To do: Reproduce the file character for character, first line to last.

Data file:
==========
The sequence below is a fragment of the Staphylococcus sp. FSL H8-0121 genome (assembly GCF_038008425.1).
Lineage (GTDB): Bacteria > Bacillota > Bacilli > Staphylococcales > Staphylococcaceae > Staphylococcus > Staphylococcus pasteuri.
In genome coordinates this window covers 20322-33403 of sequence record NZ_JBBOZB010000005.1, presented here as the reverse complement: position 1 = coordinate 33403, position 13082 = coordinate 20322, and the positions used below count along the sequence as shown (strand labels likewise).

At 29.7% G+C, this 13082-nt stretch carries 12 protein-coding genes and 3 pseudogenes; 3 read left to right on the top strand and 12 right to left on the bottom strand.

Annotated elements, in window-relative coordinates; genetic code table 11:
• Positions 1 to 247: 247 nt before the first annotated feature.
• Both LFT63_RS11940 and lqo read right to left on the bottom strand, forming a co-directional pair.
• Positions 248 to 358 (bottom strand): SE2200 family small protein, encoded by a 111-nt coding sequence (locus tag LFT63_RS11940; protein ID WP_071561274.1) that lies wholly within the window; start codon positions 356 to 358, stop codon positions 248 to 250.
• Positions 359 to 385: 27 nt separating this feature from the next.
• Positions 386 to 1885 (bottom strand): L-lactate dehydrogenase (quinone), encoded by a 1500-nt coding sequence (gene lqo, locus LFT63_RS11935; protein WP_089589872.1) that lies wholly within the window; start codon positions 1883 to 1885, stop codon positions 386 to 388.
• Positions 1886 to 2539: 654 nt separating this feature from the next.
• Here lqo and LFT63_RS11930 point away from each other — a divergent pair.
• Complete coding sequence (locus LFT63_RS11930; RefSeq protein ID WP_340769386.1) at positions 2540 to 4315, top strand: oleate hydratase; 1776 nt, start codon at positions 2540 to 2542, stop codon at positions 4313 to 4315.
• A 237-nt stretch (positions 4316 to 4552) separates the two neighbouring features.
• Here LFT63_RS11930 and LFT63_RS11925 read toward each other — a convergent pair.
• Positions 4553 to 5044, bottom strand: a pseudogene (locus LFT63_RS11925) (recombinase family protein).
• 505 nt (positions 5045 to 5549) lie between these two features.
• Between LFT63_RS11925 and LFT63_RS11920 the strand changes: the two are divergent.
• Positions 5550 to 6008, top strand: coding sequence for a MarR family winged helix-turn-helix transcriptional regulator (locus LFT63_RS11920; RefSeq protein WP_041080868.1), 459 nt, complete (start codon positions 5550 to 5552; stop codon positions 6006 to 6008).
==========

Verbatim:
The sequence below is a fragment of the Staphylococcus sp. FSL H8-0121 genome (assembly GCF_038008425.1).
Lineage (GTDB): Bacteria > Bacillota > Bacilli > Staphylococcales > Staphylococcaceae > Staphylococcus > Staphylococcus pasteuri.
In genome coordinates this window covers 20322-33403 of sequence record NZ_JBBOZB010000005.1, presented here as the reverse complement: position 1 = coordinate 33403, position 13082 = coordinate 20322, and the positions used below count along the sequence as shown (strand labels likewise).

At 29.7% G+C, this 13082-nt stretch carries 12 protein-coding genes and 3 pseudogenes; 3 read left to right on the top strand and 12 right to left on the bottom strand.

Annotated elements, in window-relative coordinates; genetic code table 11:
• Positions 1 to 247: 247 nt before the first annotated feature.
• Both LFT63_RS11940 and lqo read right to left on the bottom strand, forming a co-directional pair.
• Positions 248 to 358 (bottom strand): SE2200 family small protein, encoded by a 111-nt coding sequence (locus tag LFT63_RS11940; protein ID WP_071561274.1) that lies wholly within the window; start codon positions 356 to 358, stop codon positions 248 to 250.
• Positions 359 to 385: 27 nt separating this feature from the next.
• Positions 386 to 1885 (bottom strand): L-lactate dehydrogenase (quinone), encoded by a 1500-nt coding sequence (gene lqo, locus LFT63_RS11935; protein WP_089589872.1) that lies wholly within the window; start codon positions 1883 to 1885, stop codon positions 386 to 388.
• Positions 1886 to 2539: 654 nt separating this feature from the next.
• Here lqo and LFT63_RS11930 point away from each other — a divergent pair.
• Complete coding sequence (locus LFT63_RS11930; RefSeq protein ID WP_340769386.1) at positions 2540 to 4315, top strand: oleate hydratase; 1776 nt, start codon at positions 2540 to 2542, stop codon at positions 4313 to 4315.
• A 237-nt stretch (positions 4316 to 4552) separates the two neighbouring features.
• Here LFT63_RS11930 and LFT63_RS11925 read toward each other — a convergent pair.
• Positions 4553 to 5044, bottom strand: a pseudogene (locus LFT63_RS11925) (recombinase family protein).
• 505 nt (positions 5045 to 5549) lie between these two features.
• Between LFT63_RS11925 and LFT63_RS11920 the strand changes: the two are divergent.
• Positions 5550 to 6008, top strand: coding sequence for a MarR family winged helix-turn-helix transcriptional regulator (locus LFT63_RS11920; RefSeq protein WP_041080868.1), 459 nt, complete (start codon positions 5550 to 5552; stop codon positions 6006 to 6008).